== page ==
Video games have taken the place of books. People demonize the hell out of them, blaming them for all the issues and woes of kids and young people. Now, there’s scientific evidence that shows the benefits of video games and they’re being considered for various training and rehabilitation purposes.

Just like reading, playing video games is an effective way of training your mind. The mental benefits include faster reaction speed, improved focus and multitasking ability, and greater mental discipline—all beneficial for productivity.

Faster Reaction Speed

Imagine Call of Duty. To a large extent, the player with the faster reaction speed will outshoot the other players and is more likely to win.

Shooting games like Call of Duty, fighting games like Street Fighter, and real-time strategy games like StarCraft require fast reaction speed. Regularly playing these kinds of games with focused effort will increase reaction speed, just like regularly lifting weights with focused effort will increase your physical strength.

When driving, a faster reaction speed can be the difference between a narrowly avoided collision and a frontline story on the evening news. Have you ever almost dropped something, but managed to catch it in time? Imagine being able to do that all the time.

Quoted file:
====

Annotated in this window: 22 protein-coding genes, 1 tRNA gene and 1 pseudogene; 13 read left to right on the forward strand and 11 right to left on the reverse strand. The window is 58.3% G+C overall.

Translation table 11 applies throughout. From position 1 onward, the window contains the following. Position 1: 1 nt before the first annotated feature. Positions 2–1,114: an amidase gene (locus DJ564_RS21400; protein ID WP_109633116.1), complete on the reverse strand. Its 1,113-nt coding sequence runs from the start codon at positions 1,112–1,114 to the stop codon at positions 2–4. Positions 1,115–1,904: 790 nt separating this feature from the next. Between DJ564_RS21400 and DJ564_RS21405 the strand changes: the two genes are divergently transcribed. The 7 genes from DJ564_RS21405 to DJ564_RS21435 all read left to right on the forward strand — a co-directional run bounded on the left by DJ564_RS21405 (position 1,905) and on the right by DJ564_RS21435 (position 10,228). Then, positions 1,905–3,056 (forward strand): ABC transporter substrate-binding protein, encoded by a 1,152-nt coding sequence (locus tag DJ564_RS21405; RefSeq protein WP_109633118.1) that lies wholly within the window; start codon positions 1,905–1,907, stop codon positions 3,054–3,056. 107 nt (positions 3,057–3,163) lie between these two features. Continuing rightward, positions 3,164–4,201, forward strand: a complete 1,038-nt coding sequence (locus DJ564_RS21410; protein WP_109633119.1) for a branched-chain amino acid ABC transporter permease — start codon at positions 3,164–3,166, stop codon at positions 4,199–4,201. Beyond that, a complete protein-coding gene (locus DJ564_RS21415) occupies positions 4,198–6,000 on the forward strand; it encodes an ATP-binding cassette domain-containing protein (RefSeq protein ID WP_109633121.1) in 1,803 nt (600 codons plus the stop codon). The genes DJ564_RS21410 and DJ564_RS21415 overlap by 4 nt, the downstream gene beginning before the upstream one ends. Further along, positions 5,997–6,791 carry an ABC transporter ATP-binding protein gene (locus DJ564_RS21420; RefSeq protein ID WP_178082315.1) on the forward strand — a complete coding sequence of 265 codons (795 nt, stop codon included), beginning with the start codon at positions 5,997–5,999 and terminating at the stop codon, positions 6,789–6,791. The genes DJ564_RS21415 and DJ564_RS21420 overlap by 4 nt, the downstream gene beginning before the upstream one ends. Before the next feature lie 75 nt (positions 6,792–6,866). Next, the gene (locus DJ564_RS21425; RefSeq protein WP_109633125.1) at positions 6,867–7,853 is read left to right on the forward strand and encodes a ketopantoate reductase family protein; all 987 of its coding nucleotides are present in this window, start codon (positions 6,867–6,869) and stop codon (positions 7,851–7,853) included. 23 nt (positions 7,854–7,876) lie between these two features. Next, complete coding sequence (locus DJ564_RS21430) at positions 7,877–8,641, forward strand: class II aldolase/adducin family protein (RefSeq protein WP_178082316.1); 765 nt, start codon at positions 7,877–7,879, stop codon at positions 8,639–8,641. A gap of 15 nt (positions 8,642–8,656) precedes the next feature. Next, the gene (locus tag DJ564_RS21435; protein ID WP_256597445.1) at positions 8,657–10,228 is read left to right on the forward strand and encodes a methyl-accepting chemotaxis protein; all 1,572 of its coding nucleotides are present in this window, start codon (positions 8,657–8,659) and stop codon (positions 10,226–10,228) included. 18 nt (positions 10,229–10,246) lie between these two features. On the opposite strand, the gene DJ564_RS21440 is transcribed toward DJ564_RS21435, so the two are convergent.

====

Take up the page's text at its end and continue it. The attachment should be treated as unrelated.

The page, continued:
Do you want to be productive? Faster reaction speed is the mark of an overall faster thinking process. It means your mind works faster and more efficiently.

As a programmer, you’ll devote ample time to thinking. Thinking through bugs in the code. Thinking how to structure code. A faster, more efficient thought process will make you that much better at it.

Improved Focus and Multitasking Ability

There’s no definitive proof that video games destroy your attention span. It could be that fast-paced video games simply have more appeal for kids with attention difficulties; correlation doesn’t necessarily mean causation.